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Black riebeckite in an alkaline pegmatite from Lindinosa near Évisa, Corsica, France
CategorySilicate mineral
(repeating unit)
IMA symbolRbk[1]
Crystal systemMonoclinic
Crystal classPrismatic (2/m)
(same H-M symbol)
Space groupC2/m
Unit cella = 9.76 Å, b = 18.04 Å
c = 5.33 Å; β = 103.59°; Z = 2
ColorBlack, dark blue; dark blue to yellow-green in thin section
Crystal habitAs prismatic crystals, commonly fibrous, asbestiform; earthy, massive
TwinningSimple or multiple twinning parallel to {100}
CleavagePerfect on {110}, intersecting at 56° and 124°; partings on {100} and {010}
FractureConchoidal to uneven
Mohs scale hardness6
LusterVitreous to silky
StreakPale to bluish gray
Specific gravity3.28–3.44
Optical propertiesBiaxial (−)
Refractive indexnα = 1.680–1.698 nβ = 1.683–1.700 nγ = 1.685–1.706
Birefringenceδ = 0.005–0.008
PleochroismX = blue, indigo; Y = yellowish green, yellow brown; Z = dark blue
2V angleMeasured: 68° to 85°, Calculated: 62° to 78°

Riebeckite is a sodium-rich member of the amphibole group of silicate minerals, chemical formula Na2(Fe2+3Fe3+2)Si8O22(OH)2. It forms a solid solution series with magnesioriebeckite. It crystallizes in the monoclinic system, usually as long prismatic crystals showing a diamond-shaped cross section, but also in fibrous, bladed, acicular, columnar, and radiating forms. Its Mohs hardness is 5.0–6.0, and its specific gravity is 3.0–3.4. Cleavage is perfect, two directions in the shape of a diamond; fracture is uneven, splintery. It is often translucent to nearly opaque.

Name and discovery

Riebeckite was first described in 1888 for an occurrence on Socotra Island, Aden Governorate, Yemen, and named after German explorer Emil Riebeck (1853–1885).[3]

The mineral is also known as crocidolite.[6]: 50 


Riebeckite typically forms dark-blue elongated to fibrous crystals in highly alkali granites, syenites, rarely in felsic volcanics, granite pegmatites and schist. It occurs in banded iron formations as the asbestiform variety crocidolite (blue asbestos). It occurs in association with aegirine, nepheline, albite, arfvedsonite in igneous rocks; with tremolite, ferro-actinolite in metamorphic rocks; and with grunerite, magnetite, hematite, stilpnomelane, ankerite, siderite, calcite, chalcedonic quartz in iron formations.[2]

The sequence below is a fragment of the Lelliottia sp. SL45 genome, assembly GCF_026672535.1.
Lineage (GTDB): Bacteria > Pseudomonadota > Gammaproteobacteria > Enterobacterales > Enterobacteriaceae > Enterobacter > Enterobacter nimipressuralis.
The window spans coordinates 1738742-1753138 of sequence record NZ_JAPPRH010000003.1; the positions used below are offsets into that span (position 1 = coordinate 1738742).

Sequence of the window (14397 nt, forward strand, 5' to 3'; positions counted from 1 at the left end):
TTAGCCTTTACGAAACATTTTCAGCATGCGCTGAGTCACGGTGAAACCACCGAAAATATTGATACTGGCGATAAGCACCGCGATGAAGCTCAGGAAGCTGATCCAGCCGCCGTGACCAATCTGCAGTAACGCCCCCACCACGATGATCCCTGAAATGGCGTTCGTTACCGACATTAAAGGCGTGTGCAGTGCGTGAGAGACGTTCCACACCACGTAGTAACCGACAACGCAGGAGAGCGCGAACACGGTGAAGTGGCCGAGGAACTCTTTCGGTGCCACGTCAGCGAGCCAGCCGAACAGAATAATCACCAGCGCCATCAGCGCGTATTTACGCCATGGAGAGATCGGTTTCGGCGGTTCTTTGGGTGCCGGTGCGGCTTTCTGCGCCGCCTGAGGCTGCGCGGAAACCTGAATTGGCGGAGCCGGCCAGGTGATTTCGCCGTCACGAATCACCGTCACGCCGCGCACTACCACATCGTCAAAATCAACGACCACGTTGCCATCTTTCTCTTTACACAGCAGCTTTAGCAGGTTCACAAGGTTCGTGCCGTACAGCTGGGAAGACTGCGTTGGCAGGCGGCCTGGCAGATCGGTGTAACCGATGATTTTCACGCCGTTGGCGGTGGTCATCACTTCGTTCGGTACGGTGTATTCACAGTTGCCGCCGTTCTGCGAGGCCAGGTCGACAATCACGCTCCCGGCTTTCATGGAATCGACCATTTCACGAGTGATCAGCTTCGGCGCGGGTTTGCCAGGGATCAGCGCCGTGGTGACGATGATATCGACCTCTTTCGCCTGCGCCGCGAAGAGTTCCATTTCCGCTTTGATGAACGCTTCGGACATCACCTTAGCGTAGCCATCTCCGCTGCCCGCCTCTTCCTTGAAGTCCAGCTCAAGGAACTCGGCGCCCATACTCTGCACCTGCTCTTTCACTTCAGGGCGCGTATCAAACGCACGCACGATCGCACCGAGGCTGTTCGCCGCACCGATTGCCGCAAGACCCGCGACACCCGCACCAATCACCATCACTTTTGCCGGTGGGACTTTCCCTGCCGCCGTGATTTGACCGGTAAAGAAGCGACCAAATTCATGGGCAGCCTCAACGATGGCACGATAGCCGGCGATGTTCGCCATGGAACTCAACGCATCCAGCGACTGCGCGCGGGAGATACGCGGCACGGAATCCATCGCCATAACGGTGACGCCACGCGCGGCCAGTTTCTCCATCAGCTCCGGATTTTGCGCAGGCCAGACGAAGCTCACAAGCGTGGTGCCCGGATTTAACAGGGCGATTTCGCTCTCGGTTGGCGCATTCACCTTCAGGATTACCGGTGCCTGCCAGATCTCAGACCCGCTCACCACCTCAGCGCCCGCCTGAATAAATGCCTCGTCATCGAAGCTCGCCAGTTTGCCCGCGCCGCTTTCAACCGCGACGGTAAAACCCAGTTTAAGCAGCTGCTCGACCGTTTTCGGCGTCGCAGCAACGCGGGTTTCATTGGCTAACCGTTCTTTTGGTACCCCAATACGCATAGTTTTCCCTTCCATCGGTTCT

Riebeckite granite

The riebeckite granite known as ailsite, found on the island of Ailsa Craig in western Scotland, is prized for its use in the manufacture of curling stones.

Riebeckite granite was used for the facing stones of the Canton Viaduct from Moyles Quarry (a.k.a. Canton Viaduct Quarry) now part of Borderland State Park in Massachusetts, US. The commonwealth's name is even taken from an Algonquian word for the Great Blue Hill, which got its color from this form of granite.

Crocidolite (fibrous riebeckite)

Crocidolite, variety of riebeckite, from Pomfret Mine, Vryburg, South Africa

The fibrous forms of riebeckite are known as crocidolite and are one of the six recognised types of asbestos. Often referred to as blue asbestos, it is considered the most hazardous. The association between blue asbestos and mesothelioma was established by J. C. Wagner, C. A. Sleggs, and P. Marchand by 1960.[7]

Crocidolite asbestos was mined in South Africa, Bolivia, and Wittenoom, Western Australia. Bolivian crocidolite was used in approximately 13 billion Kent Micronite cigarette filters, manufactured from March 1952 until at least May 1956 by the Lorillard Tobacco Company (now part of the R. J. Reynolds Tobacco Company). Blue asbestos was also used to similar effect, and hazard, in early gas masks.

See also


  1. ^ Warr, L.N. (2021). "IMA–CNMNC approved mineral symbols". Mineralogical Magazine. 85 (3): 291–320. Bibcode:2021MinM...85..291W. doi:10.1180/mgm.2021.43. S2CID 235729616.
  2. ^ a b "Riebeckite", Handbook of Mineralogy, Mineral Data Publishing, 2001
  3. ^ a b "Riebeckite",
  4. ^ "Riebeckite", The Mineralogy Database (
  5. ^ "IMA Master List". Archived from the original on 2015-01-05. Retrieved 2014-05-12.
  6. ^ Medicine, Institute of; Practices, Board on Population Health and Public Health; Effects, Committee on Asbestos: Selected Health (2006-09-23). Asbestos: Selected Cancers. National Academies Press. ISBN 978-0-309-10169-1.
  7. ^ Wagner, J. C. (1 June 1991). "The discovery of the association between blue asbestos and mesotheliomas and the aftermath". Occupational and Environmental Medicine. 48 (6): 399–403. doi:10.1136/oem.48.6.399. PMC 1035386. PMID 2064978.